As for Hewitt, he moves on to face Novak Djokovic, who has lost 10 games in three matches.

"He's the No. 1 player in the world for a reason at the moment," said Hewitt, who entered the tournament ranked 181st. "I'm going to enjoy going out there and having a crack."

Cruisin' for a bruisin': Speaking of Djokovic, he wished Nicolas Mahut a happy 30th birthday with a 6-0, 6-1, 6-1 drubbing. The defending champion had 31 winners and eight unforced errors.

The other top players followed suit in a way that made you wish for a bit of mercy. On the men's side, Murray eliminated Michael Llodra 6-4, 6-2, 6-0; David Ferrer ousted Juan Ignacio Chela 7-5, 6-2, 6-1; and Jo-Wilfried Tsonga routed Frederico Gil 6-2, 6-2, 6-2. On the women's side, Maria Sharapova dominated U.S. Open semifinalist Angelique Kerber 6-1, 6-2; Petra Kvitova led 6-0, 1-0 when Maria Kirilenko retired; and Serena Williams crushed Greta Arn 6-1, 6-1.

The fact that so many of the top players have made it through the early rounds with relative ease means that the second week will be chock full of high-profile matches. That's not a bad thing.

The Entertainer: Murray put forth a fantastic display against Llodra. The Scot thrived with having the target that Llodra provided with his serve-and-volley game. The match was full of cat-and-mouse points worthy of the highlight reels (see below).

"My movement was way better than the first two matches," Murray said. "I moved great. That's a good sign for me because when I move well, the rest of my game goes well."

Photo of the day

Lleyton Hewitt celebrates after defeating Milos Raonic in the third round. (Reuters)

Go figure

5... Games lost by Sharapova in her first three matches.

74... Minutes that Djokovic needed to dispatch Mahut.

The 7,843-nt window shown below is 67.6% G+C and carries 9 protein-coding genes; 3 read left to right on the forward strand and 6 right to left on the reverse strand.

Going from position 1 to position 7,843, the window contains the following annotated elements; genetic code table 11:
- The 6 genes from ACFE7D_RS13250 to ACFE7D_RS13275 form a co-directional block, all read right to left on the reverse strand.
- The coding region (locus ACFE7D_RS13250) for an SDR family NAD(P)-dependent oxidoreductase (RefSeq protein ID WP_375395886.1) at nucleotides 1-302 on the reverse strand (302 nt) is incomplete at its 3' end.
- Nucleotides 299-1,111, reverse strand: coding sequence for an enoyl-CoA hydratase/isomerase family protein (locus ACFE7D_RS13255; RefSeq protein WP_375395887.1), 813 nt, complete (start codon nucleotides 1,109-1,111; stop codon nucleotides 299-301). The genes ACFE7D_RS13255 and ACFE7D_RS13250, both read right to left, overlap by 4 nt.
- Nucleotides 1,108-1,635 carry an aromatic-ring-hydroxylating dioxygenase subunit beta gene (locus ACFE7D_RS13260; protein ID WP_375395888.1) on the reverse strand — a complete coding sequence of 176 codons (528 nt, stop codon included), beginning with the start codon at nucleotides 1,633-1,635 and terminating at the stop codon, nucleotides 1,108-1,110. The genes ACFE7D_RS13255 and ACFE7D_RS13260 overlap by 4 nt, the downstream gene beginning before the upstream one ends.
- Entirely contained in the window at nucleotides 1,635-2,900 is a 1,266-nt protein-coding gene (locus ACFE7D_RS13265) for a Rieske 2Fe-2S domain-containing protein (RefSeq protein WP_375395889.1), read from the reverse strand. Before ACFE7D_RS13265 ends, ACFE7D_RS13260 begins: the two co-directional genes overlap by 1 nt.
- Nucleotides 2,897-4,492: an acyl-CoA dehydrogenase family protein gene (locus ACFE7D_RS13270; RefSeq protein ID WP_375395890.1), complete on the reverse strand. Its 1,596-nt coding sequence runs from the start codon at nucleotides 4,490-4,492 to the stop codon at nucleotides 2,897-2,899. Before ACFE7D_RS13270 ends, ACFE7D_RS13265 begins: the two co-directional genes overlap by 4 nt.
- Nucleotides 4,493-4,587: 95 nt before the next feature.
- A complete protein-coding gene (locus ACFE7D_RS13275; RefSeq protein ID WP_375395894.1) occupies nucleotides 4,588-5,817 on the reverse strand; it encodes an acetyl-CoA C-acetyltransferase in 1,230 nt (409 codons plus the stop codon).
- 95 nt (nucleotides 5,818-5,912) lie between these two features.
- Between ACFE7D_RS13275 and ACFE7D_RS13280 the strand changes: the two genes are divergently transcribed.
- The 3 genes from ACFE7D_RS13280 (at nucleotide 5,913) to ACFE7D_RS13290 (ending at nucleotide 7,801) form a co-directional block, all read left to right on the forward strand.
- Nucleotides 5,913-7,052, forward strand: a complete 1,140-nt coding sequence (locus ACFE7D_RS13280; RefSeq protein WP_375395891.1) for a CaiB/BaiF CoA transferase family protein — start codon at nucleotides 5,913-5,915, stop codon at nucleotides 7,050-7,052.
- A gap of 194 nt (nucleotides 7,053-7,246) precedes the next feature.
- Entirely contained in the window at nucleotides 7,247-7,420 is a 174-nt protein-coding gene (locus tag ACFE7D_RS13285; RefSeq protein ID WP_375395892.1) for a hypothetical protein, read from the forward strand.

2-4... Record for French men Saturday. Julien Benneteau, who lost to Kei Nishikori, joined Monfils, Mahut and Llodra in departing. Tsonga was joined in the win column by Richard Gasquet, who topped No. 9 Janko Tipsarevic 6-3, 6-3, 6-1.

Video of the day

Murray and Llodra played several stirring points, including four in the final game of the second set.


Bits and bobbles

• Saturday's scoreboard premonition: "KUKU MONF."

• Vania King, an accomplished singer, revealed that had she defeated Ana Ivanovic (in a match that featured another umpiring controversy), she would have belted out We Are the Champions. Bold to the say the least. Meanwhile, Ivanovic hasn't dropped a set in three matches and next meets Kvitova. An upset there would give Ivanovic her first quarterfinal appearance at a Grand Slam tournament since 2008.

• No. 7 Vera Zvonareva was in tears after falling to 56th-ranked Ekaterina Makarova 7-6 (7), 6-1. Zvonareva was a semifinalist here last year and in 2009.

They said it

"After my video, every player watch me don't say hello. [They] say, 'Yo, yo.'"

-- Zheng Jie, into the fourth round after beating Marion Bartoli, on the locker-room reaction to her Jay-Z video.